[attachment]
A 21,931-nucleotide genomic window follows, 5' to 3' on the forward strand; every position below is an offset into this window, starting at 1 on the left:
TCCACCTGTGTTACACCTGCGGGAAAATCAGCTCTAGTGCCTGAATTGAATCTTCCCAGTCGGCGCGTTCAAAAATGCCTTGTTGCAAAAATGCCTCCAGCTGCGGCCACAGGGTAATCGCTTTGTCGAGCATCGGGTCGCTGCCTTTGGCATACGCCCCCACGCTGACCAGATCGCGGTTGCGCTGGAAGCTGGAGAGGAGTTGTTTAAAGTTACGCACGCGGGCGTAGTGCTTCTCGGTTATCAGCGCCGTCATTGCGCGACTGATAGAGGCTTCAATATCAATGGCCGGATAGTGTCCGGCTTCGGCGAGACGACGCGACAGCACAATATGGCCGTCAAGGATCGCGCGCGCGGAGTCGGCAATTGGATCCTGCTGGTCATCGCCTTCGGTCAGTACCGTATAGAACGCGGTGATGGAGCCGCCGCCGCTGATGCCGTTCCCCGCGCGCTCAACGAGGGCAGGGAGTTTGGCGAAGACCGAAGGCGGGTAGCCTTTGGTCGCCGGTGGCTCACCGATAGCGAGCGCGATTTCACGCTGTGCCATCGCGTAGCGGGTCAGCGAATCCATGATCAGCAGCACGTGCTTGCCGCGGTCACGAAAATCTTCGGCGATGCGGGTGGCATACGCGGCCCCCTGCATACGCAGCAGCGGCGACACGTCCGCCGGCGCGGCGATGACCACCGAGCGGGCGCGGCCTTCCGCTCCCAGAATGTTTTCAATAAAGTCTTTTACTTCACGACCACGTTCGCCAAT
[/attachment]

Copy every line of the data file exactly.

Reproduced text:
A 21,931-nucleotide genomic window follows, 5' to 3' on the forward strand; every position below is an offset into this window, starting at 1 on the left:
TCCACCTGTGTTACACCTGCGGGAAAATCAGCTCTAGTGCCTGAATTGAATCTTCCCAGTCGGCGCGTTCAAAAATGCCTTGTTGCAAAAATGCCTCCAGCTGCGGCCACAGGGTAATCGCTTTGTCGAGCATCGGGTCGCTGCCTTTGGCATACGCCCCCACGCTGACCAGATCGCGGTTGCGCTGGAAGCTGGAGAGGAGTTGTTTAAAGTTACGCACGCGGGCGTAGTGCTTCTCGGTTATCAGCGCCGTCATTGCGCGACTGATAGAGGCTTCAATATCAATGGCCGGATAGTGTCCGGCTTCGGCGAGACGACGCGACAGCACAATATGGCCGTCAAGGATCGCGCGCGCGGAGTCGGCAATTGGATCCTGCTGGTCATCGCCTTCGGTCAGTACCGTATAGAACGCGGTGATGGAGCCGCCGCCGCTGATGCCGTTCCCCGCGCGCTCAACGAGGGCAGGGAGTTTGGCGAAGACCGAAGGCGGGTAGCCTTTGGTCGCCGGTGGCTCACCGATAGCGAGCGCGATTTCACGCTGTGCCATCGCGTAGCGGGTCAGCGAATCCATGATCAGCAGCACGTGCTTGCCGCGGTCACGAAAATCTTCGGCGATGCGGGTGGCATACGCGGCCCCCTGCATACGCAGCAGCGGCGACACGTCCGCCGGCGCGGCGATGACCACCGAGCGGGCGCGGCCTTCCGCTCCCAGAATGTTTTCAATAAAGTCTTTTACTTCACGACCACGTTCGCCAAT